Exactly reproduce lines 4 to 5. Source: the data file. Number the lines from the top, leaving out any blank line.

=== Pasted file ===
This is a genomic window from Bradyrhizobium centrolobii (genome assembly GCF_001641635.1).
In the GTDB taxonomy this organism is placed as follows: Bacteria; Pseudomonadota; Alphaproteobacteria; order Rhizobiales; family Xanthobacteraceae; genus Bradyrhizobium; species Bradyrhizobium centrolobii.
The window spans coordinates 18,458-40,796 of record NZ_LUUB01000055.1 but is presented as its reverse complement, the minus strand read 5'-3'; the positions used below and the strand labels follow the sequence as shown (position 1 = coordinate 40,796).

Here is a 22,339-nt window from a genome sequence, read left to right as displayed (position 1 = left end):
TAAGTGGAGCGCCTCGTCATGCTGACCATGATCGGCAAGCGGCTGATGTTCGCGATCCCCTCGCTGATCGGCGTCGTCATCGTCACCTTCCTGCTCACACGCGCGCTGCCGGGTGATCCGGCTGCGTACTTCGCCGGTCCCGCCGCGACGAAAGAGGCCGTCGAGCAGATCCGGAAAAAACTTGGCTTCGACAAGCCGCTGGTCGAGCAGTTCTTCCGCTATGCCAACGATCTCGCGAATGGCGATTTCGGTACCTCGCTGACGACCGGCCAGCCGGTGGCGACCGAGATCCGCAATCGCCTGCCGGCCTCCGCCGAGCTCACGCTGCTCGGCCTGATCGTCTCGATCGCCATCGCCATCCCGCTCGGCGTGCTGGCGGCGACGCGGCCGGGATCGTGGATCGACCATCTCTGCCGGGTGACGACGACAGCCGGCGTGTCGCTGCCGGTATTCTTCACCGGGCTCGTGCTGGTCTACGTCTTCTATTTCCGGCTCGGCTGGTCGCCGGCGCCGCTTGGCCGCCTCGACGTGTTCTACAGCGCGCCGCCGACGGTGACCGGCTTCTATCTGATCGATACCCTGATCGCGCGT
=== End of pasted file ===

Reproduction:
Here is a 22,339-nt window from a genome sequence, read left to right as displayed (position 1 = left end):
TAAGTGGAGCGCCTCGTCATGCTGACCATGATCGGCAAGCGGCTGATGTTCGCGATCCCCTCGCTGATCGGCGTCGTCATCGTCACCTTCCTGCTCACACGCGCGCTGCCGGGTGATCCGGCTGCGTACTTCGCCGGTCCCGCCGCGACGAAAGAGGCCGTCGAGCAGATCCGGAAAAAACTTGGCTTCGACAAGCCGCTGGTCGAGCAGTTCTTCCGCTATGCCAACGATCTCGCGAATGGCGATTTCGGTACCTCGCTGACGACCGGCCAGCCGGTGGCGACCGAGATCCGCAATCGCCTGCCGGCCTCCGCCGAGCTCACGCTGCTCGGCCTGATCGTCTCGATCGCCATCGCCATCCCGCTCGGCGTGCTGGCGGCGACGCGGCCGGGATCGTGGATCGACCATCTCTGCCGGGTGACGACGACAGCCGGCGTGTCGCTGCCGGTATTCTTCACCGGGCTCGTGCTGGTCTACGTCTTCTATTTCCGGCTCGGCTGGTCGCCGGCGCCGCTTGGCCGCCTCGACGTGTTCTACAGCGCGCCGCCGACGGTGACCGGCTTCTATCTGATCGATACCCTGATCGCGCGT